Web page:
Cinnamon Rolls

This recipe is to die for. I will be eternally grateful to The Pioneer Woman for it. The original recipe is here.

I improvised from the recipe and replaced some white sugar with brown sugar, cut the salt and added pecan nuts. I also made my own icing. It’s freaking good, you must add icing to the rolls.

Make the whole batch. You can freeze whatever you didn’t bake. You won’t regret it.

If the rolls are cold by the next day, simply warm them up in the microwave oven (uncovered) for 15 secs and they will be soft and wonderful again!

So here’s my version. I hope you like it.


Ingredients
1 litre (4 Cups) Whole Milk
1 Cup Vegetable Oil
1 Cup Sugar
2 packages Active Dry Yeast (16g)
9 Cups Plain Flour
1 teaspoon (heaping) Baking Powder
1 teaspoon (scant) Baking Soda
2 teaspoons Salt
3 Cup Melted Butter (I just melted a whole block 500g of butter)
1 Cup Caster Sugar
1 Cup Brown Sugar
1/4 Cup Ground Cinnamon
2 Cups Chopped Pecan Nuts

Icing:
1/4 Cup Strong Instant Coffee (I used one pack of 3-in-1 mix, that had instant coffee powder, coffee creamer & sugar in it)
1 Tablespoon Good Quality Honey (I used a coffee flavoured Manuka honey)
6 Tablespoons Melted Butter
A pinch of Salt
2 Cups Icing Sugar
1 to 2 Tablespoons of Fresh Cream

Method

Begin by pouring 4 Cups of whole milk into a large cooking pot.

Add 1 Cup of sugar.

Add 1 Cup of vegetable oil.

Heat it over a medium flame and stir till sugar has dissolved. Do NOT boil.

Set the mixture aside to cool till lukewarm.

Check with your finger right into the mixture. If it’s hot, then cool some more. I should be just very mildly comfortably warm to the touch.

When the mixture is lukewarm, add 2 packets of instant dry yeast (about 16g, 4.5 teaspoons).

Sprinkle the yeast on the surface of the mixture. Leave it for 3 to 5 minutes.

If the yeast is fresh and alive, you will see it growing and poofing up.

Add 8 Cups of plain flour.

Mix it all up together. Don’t overmix.

Cover with a table cloth and set aside covered in a warm place for 1 hour.

After an hour, the dough would have risen to twice its size.

Punch the dough down.

Add the last cup of flour.

Add 1 heaping teaspoon of baking powder.

Add 1 scant teaspoon of baking soda.

Add 2 teaspoons of salt.

Mix it up. Cover the dough again. And this time, either leave it in a warm place again for 1 hour. Or leave it covered in the fridge for 3 hours to rise slowly.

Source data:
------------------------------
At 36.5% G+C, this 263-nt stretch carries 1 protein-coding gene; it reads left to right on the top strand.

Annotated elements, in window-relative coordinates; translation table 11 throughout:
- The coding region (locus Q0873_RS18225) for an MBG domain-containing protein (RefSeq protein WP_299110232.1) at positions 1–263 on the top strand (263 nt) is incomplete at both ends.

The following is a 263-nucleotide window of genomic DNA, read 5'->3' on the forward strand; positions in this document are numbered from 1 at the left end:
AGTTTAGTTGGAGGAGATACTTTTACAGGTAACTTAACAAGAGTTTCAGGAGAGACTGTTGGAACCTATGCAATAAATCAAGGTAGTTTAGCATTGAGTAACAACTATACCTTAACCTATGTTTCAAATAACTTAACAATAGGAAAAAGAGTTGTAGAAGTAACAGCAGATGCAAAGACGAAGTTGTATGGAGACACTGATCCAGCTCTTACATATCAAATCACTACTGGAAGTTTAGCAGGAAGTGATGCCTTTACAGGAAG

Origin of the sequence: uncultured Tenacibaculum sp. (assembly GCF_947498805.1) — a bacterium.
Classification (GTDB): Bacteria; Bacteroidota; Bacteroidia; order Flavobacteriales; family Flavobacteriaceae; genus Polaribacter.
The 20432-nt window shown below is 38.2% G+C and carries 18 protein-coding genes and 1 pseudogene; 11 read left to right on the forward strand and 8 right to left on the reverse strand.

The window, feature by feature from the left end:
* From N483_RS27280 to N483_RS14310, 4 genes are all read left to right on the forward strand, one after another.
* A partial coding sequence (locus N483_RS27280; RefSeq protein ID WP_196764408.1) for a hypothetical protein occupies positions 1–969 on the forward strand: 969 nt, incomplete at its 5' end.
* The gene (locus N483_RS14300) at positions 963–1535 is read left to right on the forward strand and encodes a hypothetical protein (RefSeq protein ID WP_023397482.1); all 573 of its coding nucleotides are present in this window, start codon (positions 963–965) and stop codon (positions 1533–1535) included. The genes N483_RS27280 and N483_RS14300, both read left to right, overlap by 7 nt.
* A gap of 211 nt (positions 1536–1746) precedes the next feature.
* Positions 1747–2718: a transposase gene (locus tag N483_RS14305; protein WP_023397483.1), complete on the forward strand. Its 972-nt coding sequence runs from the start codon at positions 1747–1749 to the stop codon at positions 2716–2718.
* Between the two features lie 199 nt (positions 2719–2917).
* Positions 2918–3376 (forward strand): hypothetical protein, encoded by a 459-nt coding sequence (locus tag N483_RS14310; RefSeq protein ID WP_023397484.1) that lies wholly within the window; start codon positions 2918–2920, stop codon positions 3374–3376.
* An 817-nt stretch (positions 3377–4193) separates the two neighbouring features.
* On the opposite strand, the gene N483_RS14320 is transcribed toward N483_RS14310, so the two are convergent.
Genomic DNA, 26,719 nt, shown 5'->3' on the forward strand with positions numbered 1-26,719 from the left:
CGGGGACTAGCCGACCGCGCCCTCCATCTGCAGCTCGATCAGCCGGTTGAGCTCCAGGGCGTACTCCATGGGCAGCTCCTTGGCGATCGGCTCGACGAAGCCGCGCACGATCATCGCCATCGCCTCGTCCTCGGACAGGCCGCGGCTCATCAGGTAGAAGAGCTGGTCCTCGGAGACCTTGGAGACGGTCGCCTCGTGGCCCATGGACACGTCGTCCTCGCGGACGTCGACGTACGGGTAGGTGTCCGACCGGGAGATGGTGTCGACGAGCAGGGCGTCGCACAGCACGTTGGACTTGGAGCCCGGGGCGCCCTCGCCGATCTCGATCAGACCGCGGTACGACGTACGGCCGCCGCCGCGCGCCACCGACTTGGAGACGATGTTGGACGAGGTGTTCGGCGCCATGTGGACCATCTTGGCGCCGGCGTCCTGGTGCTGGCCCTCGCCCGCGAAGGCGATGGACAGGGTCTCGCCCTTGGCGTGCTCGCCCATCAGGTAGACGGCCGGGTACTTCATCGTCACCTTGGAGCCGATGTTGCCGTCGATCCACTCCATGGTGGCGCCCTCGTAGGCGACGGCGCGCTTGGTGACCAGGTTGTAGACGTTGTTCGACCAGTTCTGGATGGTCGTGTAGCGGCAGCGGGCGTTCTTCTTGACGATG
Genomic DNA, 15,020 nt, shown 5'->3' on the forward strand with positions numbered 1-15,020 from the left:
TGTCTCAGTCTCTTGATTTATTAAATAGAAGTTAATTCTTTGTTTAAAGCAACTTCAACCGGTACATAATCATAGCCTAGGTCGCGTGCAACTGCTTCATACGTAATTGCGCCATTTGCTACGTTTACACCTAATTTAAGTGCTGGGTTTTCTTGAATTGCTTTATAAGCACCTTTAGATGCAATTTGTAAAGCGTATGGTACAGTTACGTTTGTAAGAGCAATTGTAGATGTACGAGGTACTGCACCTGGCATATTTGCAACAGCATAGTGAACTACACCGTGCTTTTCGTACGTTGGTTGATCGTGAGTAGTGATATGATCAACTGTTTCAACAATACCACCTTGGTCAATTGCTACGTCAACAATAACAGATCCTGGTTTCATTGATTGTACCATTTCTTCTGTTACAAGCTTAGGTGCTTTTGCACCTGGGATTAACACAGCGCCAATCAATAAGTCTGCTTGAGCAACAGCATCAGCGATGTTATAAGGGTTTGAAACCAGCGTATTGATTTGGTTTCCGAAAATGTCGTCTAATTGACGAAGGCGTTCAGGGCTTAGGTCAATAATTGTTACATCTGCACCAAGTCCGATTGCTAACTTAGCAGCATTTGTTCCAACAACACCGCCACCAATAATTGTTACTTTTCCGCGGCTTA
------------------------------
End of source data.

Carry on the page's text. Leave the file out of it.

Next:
Note: I left it in the fridge for 3 hours. The dough may be easier to manage when left to rise this way instead as it will be colder and harder.

After the mentioned time, the dough would have risen again. Punch it down.

Knead the dough for a few moments and then transfer the dough to the working table that has been lightly floured.

If the dough is too wet at this stage. Chill it in the fridge for a while. It’ll help.

Flour a rolling pin. And roll out the dough into a huge long rectangle.

Cut the dough into 2 parts. So that there are two long pieces of dough.

Pour 2 cups of melted butter onto the rolled out dough.

Note: Check your dough. If it’s VERY wet, reduce the amount of melted butter added at this stage. When the rolls are laid out in the pan later, pour the rest of the melted butter on them instead. I really prefer to add all the melted butter at this stage because the flavour goes right into the dough.

Using fingers, evenly distribute the butter.

Sprinkle 1/4 cup of cinnamon over the dough.

Sprinkle 1 cup of castor sugar over the dough.

Sprinkle 1 cup of brown sugar over the dough. As brown sugar gets clumpy. I scattered the sugar on the dough with my fingers.

Chop some pecan nuts to get about 2 cups worth of chopped pecans.

Sprinkle the chopped pecan nuts onto the rolled dough.

Roll up the dough, lengthwise. It will be a really long roll. If the dough is very wet and you are struggling to roll it, add some flour to the surfaces to help you roll.

Cut into 1 inch thick rolls.

Rub pans or baking dishes generously with more melted butter. Place the cinnamon rolls comfortably in each pan/dish. Do not overcrowd as they will expand alot in the pan. Pour remaining butter over the rolls. Don’t be afraid!